What We Learned from Eating $4.06 a Day

Last week, over 30 Food Bank staff and community members took the FNS Challenge and ate only $4.06 worth of food each day in order to get a sense of what life is like for thousands of people that receive FNS benefits in our region. Read below to hear about Larry’s experience and lessons learned as well as final thoughts from other local participants.


 

My first FNS Challenge: Rewarding and Eye-Opening

By Larry Morris, Senior Manager, Agency Services

Monday was the hardest day by far. Even though I don’t normally eat much between meals, the very fact that I couldn’t snack at all without breaking my budget was extremely difficult to accept. I thought about food much more than usual and even talked about food with a colleague that was also participating in the FNS challenge. I don’t know why we tortured each other like that! But the irony didn’t go unnoticed. Already on day one I felt my restricted food budget alter my habits, my thoughts, and my preoccupations throughout the day.

Wednesday through Friday I felt a renewed sense of determination to stick to my meal plan. However, even with good intentions, I ended up going over $4.06 on each of those days. Luckily on Monday I was far under my budget ($2.47 for the entire day), so my average spending for each day ended up totaling $3.94, keeping me under the week’s budget.

Even as a veteran staff member at the Food Bank, I learned a lot from my experience. Protein is expensive. I already knew this, but when you sit down and calculate the cost of ingredients for each prepared dish, that fact really hits home. I also learned that my diet ended up being a bit carbohydrate heavy and lacked a lot of fresh fruits and vegetables. I did have some frozen vegetables, and lots of tomatoes from my garden though. I ate grape tomatoes as snacks a couple of days, and larger tomatoes with some salt and pepper for a snack one evening. On the last day of the Challenge, I ate a tomato sandwich for dinner. It only cost me $.16 since the tomatoes were free. I’ve never loved my garden as much as I did during the Challenge. It really became a much-needed resource this week!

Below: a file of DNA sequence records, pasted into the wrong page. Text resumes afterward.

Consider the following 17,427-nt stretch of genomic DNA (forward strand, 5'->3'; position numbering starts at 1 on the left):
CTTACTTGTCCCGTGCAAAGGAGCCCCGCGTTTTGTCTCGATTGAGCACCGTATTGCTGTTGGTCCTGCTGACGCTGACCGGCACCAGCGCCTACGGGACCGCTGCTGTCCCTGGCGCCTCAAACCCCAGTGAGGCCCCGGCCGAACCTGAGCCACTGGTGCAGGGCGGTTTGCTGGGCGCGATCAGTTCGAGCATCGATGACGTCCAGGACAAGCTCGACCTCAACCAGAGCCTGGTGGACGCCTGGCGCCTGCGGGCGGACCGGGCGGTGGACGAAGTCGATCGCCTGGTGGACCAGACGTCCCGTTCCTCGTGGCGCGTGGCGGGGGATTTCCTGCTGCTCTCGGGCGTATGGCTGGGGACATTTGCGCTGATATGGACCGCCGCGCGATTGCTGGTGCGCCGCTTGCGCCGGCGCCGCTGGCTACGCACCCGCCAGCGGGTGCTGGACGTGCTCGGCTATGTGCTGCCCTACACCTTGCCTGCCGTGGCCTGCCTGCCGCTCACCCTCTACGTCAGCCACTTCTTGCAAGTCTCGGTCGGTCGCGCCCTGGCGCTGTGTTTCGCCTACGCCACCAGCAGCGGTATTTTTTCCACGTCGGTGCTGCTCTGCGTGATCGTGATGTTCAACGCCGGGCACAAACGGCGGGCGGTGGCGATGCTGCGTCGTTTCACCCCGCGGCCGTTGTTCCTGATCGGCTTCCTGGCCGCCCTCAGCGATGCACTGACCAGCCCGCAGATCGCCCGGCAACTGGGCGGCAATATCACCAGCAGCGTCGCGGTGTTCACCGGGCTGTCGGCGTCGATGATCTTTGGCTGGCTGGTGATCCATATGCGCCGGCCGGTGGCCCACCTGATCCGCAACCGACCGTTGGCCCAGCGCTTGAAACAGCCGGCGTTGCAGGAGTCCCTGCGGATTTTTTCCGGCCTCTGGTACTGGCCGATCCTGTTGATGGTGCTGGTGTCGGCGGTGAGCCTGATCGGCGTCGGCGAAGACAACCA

Although it may seem like a simple revelation, this Challenge also confirmed my belief that living on $4.06 per day would be hard. I know many people could probably predict that reaction, but actually taking the Challenge makes you think long and hard about the food choices that you make. I ate fairly well during the Challenge, but this was definitely not something that I could sustain for longer than five days and stay healthy and happy.

Finally, the Challenge made me think even more about the individuals and families who rely on FNS benefits to purchase food. At 12:01 a.m. on Saturday morning, my life returned to normal and I could ease up my budget a bit. But families receiving FNS benefits do not have that luxury.

In the end I’m glad I participated in the Challenge. It has certainly strengthened my compassion for those we serve, and it has even started a dialogue within my own family. My 10-year-old daughter wants to give it a try for a day. I’m sure that experience will give me yet another perspective and a greater understanding of what so many fathers and daughters struggle with every day.

Larry was one of over 30 Food Bank staff and community members who took the FNS Challenge last week. Read below for more day five experiences and reflections from Challenge participants:


 

Thrifty Office Furniture, Food Bank Social Media AmbassadorLast Day and Thoughts on the Week

Greg Ng, Food Bank Social Media Ambassador: First World Problems and a Final Recap

Triangle Localista, local blogger: The Final Day of an “Enlightening” Experience

Molly Rivera, Food Bank staff member: The Big Lesson: Freedom from Rice and Beans

Gideon Adams, Food Bank staff member: On Snacks and Special Needs

Thank you to all of this week’s Challenge participants. We appreciate your support and your voice. You’ve truly made a difference in the lives of our neighbors in need by helping us raise awareness of hunger in our communities. Thank you!

The week may be over, but you can take the Challenge any time. To learn more and sign up to live on just $4.06 of food a day, please visit our website: www.foodbankcenc.org/FNSChallenge.